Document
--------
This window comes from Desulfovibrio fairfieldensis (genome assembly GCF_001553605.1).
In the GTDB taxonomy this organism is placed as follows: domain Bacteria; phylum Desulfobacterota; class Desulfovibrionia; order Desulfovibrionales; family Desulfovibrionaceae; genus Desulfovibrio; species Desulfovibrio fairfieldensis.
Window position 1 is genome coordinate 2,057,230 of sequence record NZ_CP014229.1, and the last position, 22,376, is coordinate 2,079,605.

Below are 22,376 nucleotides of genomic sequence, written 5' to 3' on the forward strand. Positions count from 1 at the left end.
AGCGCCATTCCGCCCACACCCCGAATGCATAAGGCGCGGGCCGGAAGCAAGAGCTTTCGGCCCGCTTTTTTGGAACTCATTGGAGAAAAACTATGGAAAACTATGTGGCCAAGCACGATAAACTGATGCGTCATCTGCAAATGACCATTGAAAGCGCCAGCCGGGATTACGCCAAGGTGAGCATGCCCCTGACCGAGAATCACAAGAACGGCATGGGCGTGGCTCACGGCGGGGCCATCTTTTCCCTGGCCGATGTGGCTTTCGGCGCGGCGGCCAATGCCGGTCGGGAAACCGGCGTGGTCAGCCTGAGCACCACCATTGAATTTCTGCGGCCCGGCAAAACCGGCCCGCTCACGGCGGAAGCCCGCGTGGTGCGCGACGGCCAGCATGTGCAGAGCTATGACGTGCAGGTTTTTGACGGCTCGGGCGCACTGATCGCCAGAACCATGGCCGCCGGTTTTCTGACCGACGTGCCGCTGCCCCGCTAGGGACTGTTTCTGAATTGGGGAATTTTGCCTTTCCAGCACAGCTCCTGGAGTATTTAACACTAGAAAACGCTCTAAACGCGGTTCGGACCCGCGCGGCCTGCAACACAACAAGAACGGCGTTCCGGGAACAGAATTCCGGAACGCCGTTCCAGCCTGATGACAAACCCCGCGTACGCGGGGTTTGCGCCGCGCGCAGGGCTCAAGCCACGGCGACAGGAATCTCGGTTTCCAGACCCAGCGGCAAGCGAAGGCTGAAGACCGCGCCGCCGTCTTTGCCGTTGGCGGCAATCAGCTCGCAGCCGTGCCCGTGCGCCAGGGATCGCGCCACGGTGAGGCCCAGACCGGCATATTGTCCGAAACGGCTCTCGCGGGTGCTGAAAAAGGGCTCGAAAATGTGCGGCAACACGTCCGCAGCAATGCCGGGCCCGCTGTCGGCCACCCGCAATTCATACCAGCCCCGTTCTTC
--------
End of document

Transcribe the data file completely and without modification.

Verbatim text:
This window comes from Desulfovibrio fairfieldensis (genome assembly GCF_001553605.1).
In the GTDB taxonomy this organism is placed as follows: domain Bacteria; phylum Desulfobacterota; class Desulfovibrionia; order Desulfovibrionales; family Desulfovibrionaceae; genus Desulfovibrio; species Desulfovibrio fairfieldensis.
Window position 1 is genome coordinate 2,057,230 of sequence record NZ_CP014229.1, and the last position, 22,376, is coordinate 2,079,605.

Below are 22,376 nucleotides of genomic sequence, written 5' to 3' on the forward strand. Positions count from 1 at the left end.
AGCGCCATTCCGCCCACACCCCGAATGCATAAGGCGCGGGCCGGAAGCAAGAGCTTTCGGCCCGCTTTTTTGGAACTCATTGGAGAAAAACTATGGAAAACTATGTGGCCAAGCACGATAAACTGATGCGTCATCTGCAAATGACCATTGAAAGCGCCAGCCGGGATTACGCCAAGGTGAGCATGCCCCTGACCGAGAATCACAAGAACGGCATGGGCGTGGCTCACGGCGGGGCCATCTTTTCCCTGGCCGATGTGGCTTTCGGCGCGGCGGCCAATGCCGGTCGGGAAACCGGCGTGGTCAGCCTGAGCACCACCATTGAATTTCTGCGGCCCGGCAAAACCGGCCCGCTCACGGCGGAAGCCCGCGTGGTGCGCGACGGCCAGCATGTGCAGAGCTATGACGTGCAGGTTTTTGACGGCTCGGGCGCACTGATCGCCAGAACCATGGCCGCCGGTTTTCTGACCGACGTGCCGCTGCCCCGCTAGGGACTGTTTCTGAATTGGGGAATTTTGCCTTTCCAGCACAGCTCCTGGAGTATTTAACACTAGAAAACGCTCTAAACGCGGTTCGGACCCGCGCGGCCTGCAACACAACAAGAACGGCGTTCCGGGAACAGAATTCCGGAACGCCGTTCCAGCCTGATGACAAACCCCGCGTACGCGGGGTTTGCGCCGCGCGCAGGGCTCAAGCCACGGCGACAGGAATCTCGGTTTCCAGACCCAGCGGCAAGCGAAGGCTGAAGACCGCGCCGCCGTCTTTGCCGTTGGCGGCAATCAGCTCGCAGCCGTGCCCGTGCGCCAGGGATCGCGCCACGGTGAGGCCCAGACCGGCATATTGTCCGAAACGGCTCTCGCGGGTGCTGAAAAAGGGCTCGAAAATGTGCGGCAACACGTCCGCAGCAATGCCGGGCCCGCTGTCGGCCACCCGCAATTCATACCAGCCCCGTTCTTC